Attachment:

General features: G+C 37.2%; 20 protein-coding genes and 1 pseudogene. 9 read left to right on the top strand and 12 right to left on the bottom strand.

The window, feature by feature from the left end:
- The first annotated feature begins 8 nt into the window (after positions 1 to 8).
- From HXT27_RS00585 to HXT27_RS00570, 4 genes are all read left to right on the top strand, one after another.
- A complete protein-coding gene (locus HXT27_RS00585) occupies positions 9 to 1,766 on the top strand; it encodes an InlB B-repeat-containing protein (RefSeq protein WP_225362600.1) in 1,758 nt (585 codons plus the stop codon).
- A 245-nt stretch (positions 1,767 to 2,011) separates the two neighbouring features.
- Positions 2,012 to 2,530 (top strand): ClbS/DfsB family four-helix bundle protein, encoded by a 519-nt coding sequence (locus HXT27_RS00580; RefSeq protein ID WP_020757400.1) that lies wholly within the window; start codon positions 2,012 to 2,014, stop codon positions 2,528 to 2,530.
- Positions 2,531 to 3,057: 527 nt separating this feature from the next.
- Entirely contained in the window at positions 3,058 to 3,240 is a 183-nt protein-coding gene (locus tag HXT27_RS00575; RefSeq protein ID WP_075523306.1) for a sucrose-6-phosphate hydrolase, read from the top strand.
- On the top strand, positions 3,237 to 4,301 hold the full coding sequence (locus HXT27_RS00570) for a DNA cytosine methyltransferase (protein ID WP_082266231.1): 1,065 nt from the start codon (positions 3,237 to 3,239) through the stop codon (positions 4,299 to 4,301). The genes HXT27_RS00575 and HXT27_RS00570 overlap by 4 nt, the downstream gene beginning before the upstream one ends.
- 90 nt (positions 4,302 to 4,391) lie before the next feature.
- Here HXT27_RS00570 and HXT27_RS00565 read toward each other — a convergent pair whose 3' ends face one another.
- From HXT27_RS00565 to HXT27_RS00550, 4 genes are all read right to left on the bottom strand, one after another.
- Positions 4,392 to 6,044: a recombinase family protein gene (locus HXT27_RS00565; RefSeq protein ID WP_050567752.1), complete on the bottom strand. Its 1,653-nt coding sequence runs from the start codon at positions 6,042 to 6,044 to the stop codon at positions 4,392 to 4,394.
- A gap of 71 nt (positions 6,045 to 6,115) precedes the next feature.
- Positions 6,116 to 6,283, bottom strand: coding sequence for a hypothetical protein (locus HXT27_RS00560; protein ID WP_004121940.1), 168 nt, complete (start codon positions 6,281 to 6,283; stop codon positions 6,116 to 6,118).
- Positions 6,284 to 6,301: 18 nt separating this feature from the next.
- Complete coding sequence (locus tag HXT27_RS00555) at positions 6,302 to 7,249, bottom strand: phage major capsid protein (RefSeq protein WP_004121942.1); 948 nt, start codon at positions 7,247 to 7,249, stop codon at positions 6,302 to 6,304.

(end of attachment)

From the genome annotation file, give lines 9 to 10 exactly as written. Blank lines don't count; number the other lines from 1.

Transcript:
- Entirely contained in the window at positions 3,058 to 3,240 is a 183-nt protein-coding gene (locus tag HXT27_RS00575; RefSeq protein ID WP_075523306.1) for a sucrose-6-phosphate hydrolase, read from the top strand.
- On the top strand, positions 3,237 to 4,301 hold the full coding sequence (locus HXT27_RS00570) for a DNA cytosine methyltransferase (protein ID WP_082266231.1): 1,065 nt from the start codon (positions 3,237 to 3,239) through the stop codon (positions 4,299 to 4,301). The genes HXT27_RS00575 and HXT27_RS00570 overlap by 4 nt, the downstream gene beginning before the upstream one ends.